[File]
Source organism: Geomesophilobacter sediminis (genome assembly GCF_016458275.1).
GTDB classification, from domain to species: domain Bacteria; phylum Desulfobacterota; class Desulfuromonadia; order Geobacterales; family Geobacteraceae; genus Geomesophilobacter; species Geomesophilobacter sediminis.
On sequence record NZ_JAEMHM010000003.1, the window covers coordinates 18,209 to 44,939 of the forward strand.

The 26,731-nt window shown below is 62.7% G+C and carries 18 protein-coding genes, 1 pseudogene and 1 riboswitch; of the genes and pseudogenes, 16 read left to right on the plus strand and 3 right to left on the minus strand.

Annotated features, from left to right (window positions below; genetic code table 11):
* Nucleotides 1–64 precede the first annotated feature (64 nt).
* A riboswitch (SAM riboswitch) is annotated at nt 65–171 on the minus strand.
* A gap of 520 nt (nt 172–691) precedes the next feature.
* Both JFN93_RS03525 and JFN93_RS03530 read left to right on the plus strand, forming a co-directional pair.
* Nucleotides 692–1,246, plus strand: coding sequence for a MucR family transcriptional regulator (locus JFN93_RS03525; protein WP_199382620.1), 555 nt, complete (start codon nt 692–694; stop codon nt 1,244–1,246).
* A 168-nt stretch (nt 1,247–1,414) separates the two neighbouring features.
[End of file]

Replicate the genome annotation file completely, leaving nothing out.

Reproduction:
Source organism: Geomesophilobacter sediminis (genome assembly GCF_016458275.1).
GTDB classification, from domain to species: domain Bacteria; phylum Desulfobacterota; class Desulfuromonadia; order Geobacterales; family Geobacteraceae; genus Geomesophilobacter; species Geomesophilobacter sediminis.
On sequence record NZ_JAEMHM010000003.1, the window covers coordinates 18,209 to 44,939 of the forward strand.

The 26,731-nt window shown below is 62.7% G+C and carries 18 protein-coding genes, 1 pseudogene and 1 riboswitch; of the genes and pseudogenes, 16 read left to right on the plus strand and 3 right to left on the minus strand.

Annotated features, from left to right (window positions below; genetic code table 11):
* Nucleotides 1–64 precede the first annotated feature (64 nt).
* A riboswitch (SAM riboswitch) is annotated at nt 65–171 on the minus strand.
* A gap of 520 nt (nt 172–691) precedes the next feature.
* Both JFN93_RS03525 and JFN93_RS03530 read left to right on the plus strand, forming a co-directional pair.
* Nucleotides 692–1,246, plus strand: coding sequence for a MucR family transcriptional regulator (locus JFN93_RS03525; protein WP_199382620.1), 555 nt, complete (start codon nt 692–694; stop codon nt 1,244–1,246).
* A 168-nt stretch (nt 1,247–1,414) separates the two neighbouring features.